Holistic education needs more than excelling in exams

It is imperative that schools focus not only on academic development, but also on global competencies. [iStockphoto]

When considering the quality of a child’s education, one of the chief motivating factors when choosing schools remains the likelihood that a specific school will allow a child to perform at the highest possible level. However, parents should not only evaluate the school’s academic track record, but also its commitment to instilling and developing crucial transferrable skills which will help students to become empowered and self-actualised in future, education experts say.

In the knowledge economy, success in education and life requires substantially more than just academic performance. Schools must also strategically be focused on students’ holistic development, their personal growth, and the degree to which they are able to harness their personal strengths and unique talents – on top of ensuring they perform optimally in their exams.

It is imperative that schools focus not only on academic development, but also on global competencies, mastery of which is non-negotiable for future success. Global competencies required on top of academic achievement include Thinking Skills, Research Skills, Communication Skills, Social Skills, and Self-Management Skills. 

Each of these key areas should be developed throughout a child’s educational journey, to progressively develop students’ abilities, enabling and empowering them throughout their educational journey. These skills should also not be viewed as an addition to the academic curriculum, but instead be included holistically in all aspects on a child’s educational path.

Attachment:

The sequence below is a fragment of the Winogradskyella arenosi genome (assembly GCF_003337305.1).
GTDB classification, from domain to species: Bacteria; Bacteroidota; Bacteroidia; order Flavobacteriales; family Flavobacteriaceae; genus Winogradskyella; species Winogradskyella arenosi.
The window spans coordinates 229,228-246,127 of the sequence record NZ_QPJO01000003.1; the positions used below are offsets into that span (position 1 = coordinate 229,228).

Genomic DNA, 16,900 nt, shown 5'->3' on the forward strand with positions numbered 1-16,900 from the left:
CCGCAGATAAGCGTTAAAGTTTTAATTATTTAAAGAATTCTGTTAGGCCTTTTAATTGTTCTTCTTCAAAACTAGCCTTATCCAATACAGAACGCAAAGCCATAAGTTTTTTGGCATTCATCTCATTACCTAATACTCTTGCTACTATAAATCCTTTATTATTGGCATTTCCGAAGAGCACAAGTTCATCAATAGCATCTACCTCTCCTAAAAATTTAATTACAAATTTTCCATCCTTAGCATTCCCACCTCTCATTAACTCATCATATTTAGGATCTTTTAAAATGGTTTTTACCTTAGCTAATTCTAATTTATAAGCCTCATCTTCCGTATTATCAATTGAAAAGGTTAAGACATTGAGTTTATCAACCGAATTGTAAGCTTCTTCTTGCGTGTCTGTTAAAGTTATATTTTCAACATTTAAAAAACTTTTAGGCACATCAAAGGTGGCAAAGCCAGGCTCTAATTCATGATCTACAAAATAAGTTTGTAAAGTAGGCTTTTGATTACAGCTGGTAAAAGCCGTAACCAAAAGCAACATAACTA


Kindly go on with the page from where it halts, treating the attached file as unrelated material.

The already hugely competitive jobs marketplace is set to become even more so in future. Developing global competencies of students positions them more strongly in the jobs marketplace, as employers seek out can-do problem solvers.

By also focusing on core global competencies and the development of transferrable skills, young people are being empowered to live up to their unique potential and enter adult life armed with the abilities they will need to conquer life’s challenges.

We cannot know what the world will look like in five, seven, or 12 years’ time when today’s students finish school. However, what we can do is to equip them to the greatest degree possible with those skills that they will undoubtedly need to efficiently navigate any environment and challenges that will come their way.

Considering an uncertain future, skills like resilience, empathy, critical thinking, and problem solving are crucial components of a holistic education.

It is, therefore, imperative for all role players in a child’s education – schools, teachers, parents, and communities – to embrace the need to move forward in the way education is viewed, rather than remain fixed in the old-fashioned paradigm of assessment and reporting as the only measure of a student’s success. Performing well academically remains essential, in terms of accessing scarce study and employment opportunities locally and globally.

Academic success on its own is however no longer sufficient to position one successfully for an uncertain future. A holistic education today requires much more than excellent test and exam performances, it also requires preparing children for the future demands that are not yet understood today.

Jenny Coetzee is the Managing Director at Crawford International School Kenya while Angelica Ouya is the Education Director at the Makini Group of Schools. Both are brands of Africa’s leading private education provider ADvTECH.